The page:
It’s hard to forget that scene from Oldboy (Oldeuboi, 2003). One hallway. A single take. Scores of baddies. And one man. With a hammer.

Forget handguns, knifes, or samurai swords: in Korean cinema it seems to be de rigueur to use hammers as weapons.

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Take The Chaser (Chugyeogja, 2008). What does the demented killer use on his victims? A hammer. Preferably in combination with a chisel, but he’ll do without if necessary. (A hammer also nearly kills him at the end, which would have been some kind of poetic justice.)

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In the awful torture flick The Butcher (2007) the makers of snuff movies clobber their captives repeatedly with a hammer. Nasty piece of work, this. Best avoided really.

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In I Saw the Devil (Ang-ma-reul bo-at-da, 2010) Min-sik Choi could, after Oldboy, once again show his DIY skills in his first on-screen murder.

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Intriguing and dreamlike Alone (2015) again showed that a hammer is a perfect weapon for breaking and entering. Not just houses, but skulls as well.

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How often do we see hammer-weapons in non-Korean films? I could think of just a few examples when I started this blog post a couple of years ago, but the list is growing with fresh additions. There’s Oldboy (2013) of course. The American remake I mean.

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Then there is little known I Come With the Rain (2009). An international production, in which Byung-hun Lee wields a hammer as an execution device. Take a guess  which country this actor is from…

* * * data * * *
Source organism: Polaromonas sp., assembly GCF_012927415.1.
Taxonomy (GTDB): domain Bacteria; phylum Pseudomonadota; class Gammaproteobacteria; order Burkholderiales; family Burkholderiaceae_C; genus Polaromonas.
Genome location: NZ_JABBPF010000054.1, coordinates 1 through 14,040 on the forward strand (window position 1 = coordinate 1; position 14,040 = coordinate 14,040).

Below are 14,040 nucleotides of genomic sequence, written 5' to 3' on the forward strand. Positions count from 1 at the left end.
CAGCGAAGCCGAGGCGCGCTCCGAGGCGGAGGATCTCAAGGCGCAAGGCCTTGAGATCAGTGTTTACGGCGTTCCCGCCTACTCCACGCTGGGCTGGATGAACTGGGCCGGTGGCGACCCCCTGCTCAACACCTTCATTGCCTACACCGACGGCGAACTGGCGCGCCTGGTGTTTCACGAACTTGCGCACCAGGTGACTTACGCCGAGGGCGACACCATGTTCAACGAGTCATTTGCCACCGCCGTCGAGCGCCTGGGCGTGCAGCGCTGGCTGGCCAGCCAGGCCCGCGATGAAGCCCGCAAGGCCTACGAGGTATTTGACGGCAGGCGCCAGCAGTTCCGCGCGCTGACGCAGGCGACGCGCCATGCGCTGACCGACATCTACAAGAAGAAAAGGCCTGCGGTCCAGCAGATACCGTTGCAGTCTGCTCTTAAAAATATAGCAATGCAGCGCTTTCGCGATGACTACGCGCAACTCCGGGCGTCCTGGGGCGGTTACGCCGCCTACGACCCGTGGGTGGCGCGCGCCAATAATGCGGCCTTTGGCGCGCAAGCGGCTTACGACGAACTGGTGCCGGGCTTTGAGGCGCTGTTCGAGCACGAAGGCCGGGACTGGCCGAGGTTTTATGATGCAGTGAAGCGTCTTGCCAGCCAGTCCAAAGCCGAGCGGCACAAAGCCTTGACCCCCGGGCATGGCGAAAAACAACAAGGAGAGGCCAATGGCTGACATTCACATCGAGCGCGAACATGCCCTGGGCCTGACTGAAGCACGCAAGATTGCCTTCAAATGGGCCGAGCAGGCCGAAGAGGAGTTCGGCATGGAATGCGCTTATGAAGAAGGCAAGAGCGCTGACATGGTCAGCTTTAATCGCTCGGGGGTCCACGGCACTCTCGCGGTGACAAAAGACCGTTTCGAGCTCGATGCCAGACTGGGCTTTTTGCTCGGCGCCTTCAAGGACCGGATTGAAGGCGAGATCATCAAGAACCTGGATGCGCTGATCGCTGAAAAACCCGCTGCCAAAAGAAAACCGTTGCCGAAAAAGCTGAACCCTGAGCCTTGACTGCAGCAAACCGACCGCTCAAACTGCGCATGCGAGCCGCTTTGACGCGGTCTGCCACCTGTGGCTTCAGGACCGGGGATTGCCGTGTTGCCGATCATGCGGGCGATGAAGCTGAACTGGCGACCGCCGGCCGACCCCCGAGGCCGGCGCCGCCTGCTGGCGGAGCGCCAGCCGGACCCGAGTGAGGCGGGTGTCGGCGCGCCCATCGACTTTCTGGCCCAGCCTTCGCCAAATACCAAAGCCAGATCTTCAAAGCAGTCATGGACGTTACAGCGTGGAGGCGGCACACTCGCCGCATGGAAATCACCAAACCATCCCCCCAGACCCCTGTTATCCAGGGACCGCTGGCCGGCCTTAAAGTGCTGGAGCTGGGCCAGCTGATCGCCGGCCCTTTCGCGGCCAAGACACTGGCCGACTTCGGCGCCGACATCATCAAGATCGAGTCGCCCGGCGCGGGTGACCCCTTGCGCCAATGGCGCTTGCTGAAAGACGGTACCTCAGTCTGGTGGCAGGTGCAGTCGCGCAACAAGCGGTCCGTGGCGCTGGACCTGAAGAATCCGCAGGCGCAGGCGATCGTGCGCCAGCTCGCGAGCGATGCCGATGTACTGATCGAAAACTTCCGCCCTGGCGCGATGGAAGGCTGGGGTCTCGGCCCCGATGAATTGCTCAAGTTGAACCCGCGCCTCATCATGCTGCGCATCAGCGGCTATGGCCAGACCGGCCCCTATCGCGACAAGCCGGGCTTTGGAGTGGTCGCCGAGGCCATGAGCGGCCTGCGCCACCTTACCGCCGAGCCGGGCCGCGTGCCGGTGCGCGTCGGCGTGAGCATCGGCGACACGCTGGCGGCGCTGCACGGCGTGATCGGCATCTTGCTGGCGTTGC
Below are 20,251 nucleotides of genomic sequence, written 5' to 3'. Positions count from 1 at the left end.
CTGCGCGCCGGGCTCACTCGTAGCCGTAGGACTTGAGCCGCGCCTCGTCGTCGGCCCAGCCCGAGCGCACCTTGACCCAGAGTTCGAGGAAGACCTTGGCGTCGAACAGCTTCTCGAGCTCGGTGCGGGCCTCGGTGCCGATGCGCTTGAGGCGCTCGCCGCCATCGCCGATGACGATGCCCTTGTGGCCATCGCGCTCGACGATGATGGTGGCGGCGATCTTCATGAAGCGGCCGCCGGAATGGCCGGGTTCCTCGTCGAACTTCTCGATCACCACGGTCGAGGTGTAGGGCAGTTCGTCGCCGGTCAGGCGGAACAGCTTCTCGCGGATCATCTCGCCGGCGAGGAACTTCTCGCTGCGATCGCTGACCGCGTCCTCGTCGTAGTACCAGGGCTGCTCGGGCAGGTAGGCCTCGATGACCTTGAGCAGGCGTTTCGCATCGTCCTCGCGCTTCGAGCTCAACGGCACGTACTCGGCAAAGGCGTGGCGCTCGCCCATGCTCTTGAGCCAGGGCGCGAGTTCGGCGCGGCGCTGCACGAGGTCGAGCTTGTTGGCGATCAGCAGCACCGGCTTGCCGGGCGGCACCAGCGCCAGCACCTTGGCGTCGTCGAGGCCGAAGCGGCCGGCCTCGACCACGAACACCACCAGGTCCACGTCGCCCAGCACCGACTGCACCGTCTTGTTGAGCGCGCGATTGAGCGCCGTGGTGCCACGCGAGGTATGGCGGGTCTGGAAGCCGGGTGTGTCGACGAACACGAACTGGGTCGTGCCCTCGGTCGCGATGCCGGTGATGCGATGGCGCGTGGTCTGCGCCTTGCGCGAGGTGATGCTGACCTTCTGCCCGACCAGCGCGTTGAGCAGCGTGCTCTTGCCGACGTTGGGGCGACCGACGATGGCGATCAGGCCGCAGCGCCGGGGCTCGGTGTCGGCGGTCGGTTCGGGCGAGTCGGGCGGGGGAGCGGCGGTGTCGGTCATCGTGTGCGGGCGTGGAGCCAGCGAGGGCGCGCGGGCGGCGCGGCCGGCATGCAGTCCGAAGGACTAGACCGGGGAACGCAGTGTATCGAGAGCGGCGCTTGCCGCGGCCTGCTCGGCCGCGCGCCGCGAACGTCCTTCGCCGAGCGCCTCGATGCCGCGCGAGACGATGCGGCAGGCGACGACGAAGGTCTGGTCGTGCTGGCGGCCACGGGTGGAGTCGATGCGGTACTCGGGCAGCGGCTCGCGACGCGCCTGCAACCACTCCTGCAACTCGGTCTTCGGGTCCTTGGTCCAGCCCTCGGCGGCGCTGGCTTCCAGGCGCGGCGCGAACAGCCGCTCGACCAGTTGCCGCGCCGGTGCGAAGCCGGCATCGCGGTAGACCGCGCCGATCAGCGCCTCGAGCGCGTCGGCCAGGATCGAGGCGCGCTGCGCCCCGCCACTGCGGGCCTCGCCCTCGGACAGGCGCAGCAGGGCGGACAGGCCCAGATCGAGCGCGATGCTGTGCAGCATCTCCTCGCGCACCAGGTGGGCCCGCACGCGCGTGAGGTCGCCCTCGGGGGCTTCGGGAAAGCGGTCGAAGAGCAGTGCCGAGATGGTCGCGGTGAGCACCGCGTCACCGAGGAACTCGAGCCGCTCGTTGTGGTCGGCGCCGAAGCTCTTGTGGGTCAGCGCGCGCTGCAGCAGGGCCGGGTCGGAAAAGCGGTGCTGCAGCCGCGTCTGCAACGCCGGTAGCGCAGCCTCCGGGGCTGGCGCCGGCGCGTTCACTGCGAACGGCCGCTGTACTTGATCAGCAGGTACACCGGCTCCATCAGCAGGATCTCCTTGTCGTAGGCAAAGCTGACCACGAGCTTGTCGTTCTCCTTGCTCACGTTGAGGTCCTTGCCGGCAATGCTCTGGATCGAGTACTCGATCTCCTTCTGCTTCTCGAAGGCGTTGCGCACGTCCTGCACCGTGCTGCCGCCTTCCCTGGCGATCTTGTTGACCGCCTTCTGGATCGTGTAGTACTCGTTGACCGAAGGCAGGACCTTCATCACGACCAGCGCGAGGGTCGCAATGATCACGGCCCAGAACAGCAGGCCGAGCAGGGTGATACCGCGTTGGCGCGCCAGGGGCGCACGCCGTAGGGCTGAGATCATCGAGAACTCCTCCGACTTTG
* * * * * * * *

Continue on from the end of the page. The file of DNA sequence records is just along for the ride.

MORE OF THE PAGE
British cinema is on the rise when it comes to sick hammer scenes. Example 1: Kill List (2011).

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Example 2: Legend (2015). Crazy, sick & disturbing is what all these examples have in common, so mental case Ronnie Kray fits right in. The Gay Kray brings not one, but two hammers (and his teeth) to a pub fight.

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Two hammers you say? We’ve seen that before, in The Raid 2 (2014). I’d be surprised if Hammer Girl(!) isn’t some sort of an homage by director Gareth Evans to South Korea’s favourite cinema weapon.

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The latest additions to the Hammer Files* come from the normally gun-totin’ States.  One deals with a virus outbreak in a sealed-off office tower. The virus doesn’t kill people, it merely takes away all people’s inhibitions. Throw ruthless corporate characters, some grudges and a few weapons in the mix and what you get is brutal & fun Mayhem (2017). In it Samara Weaving (an actress I’ll be keeping an eye on) at one point wields a nail gun, but seems to think a hammer is much cooler.

Far less humorous is Lynne Ramsay’s brutal You Were Never Really Here (2017).

*This really is starting to look like a Internet Movie Hammer Database isn’t it? Also: this really starts to look like a 21st century phenomenon. I’ve no idea why. Gun fatigue perhaps?

(Thanks Paul C.)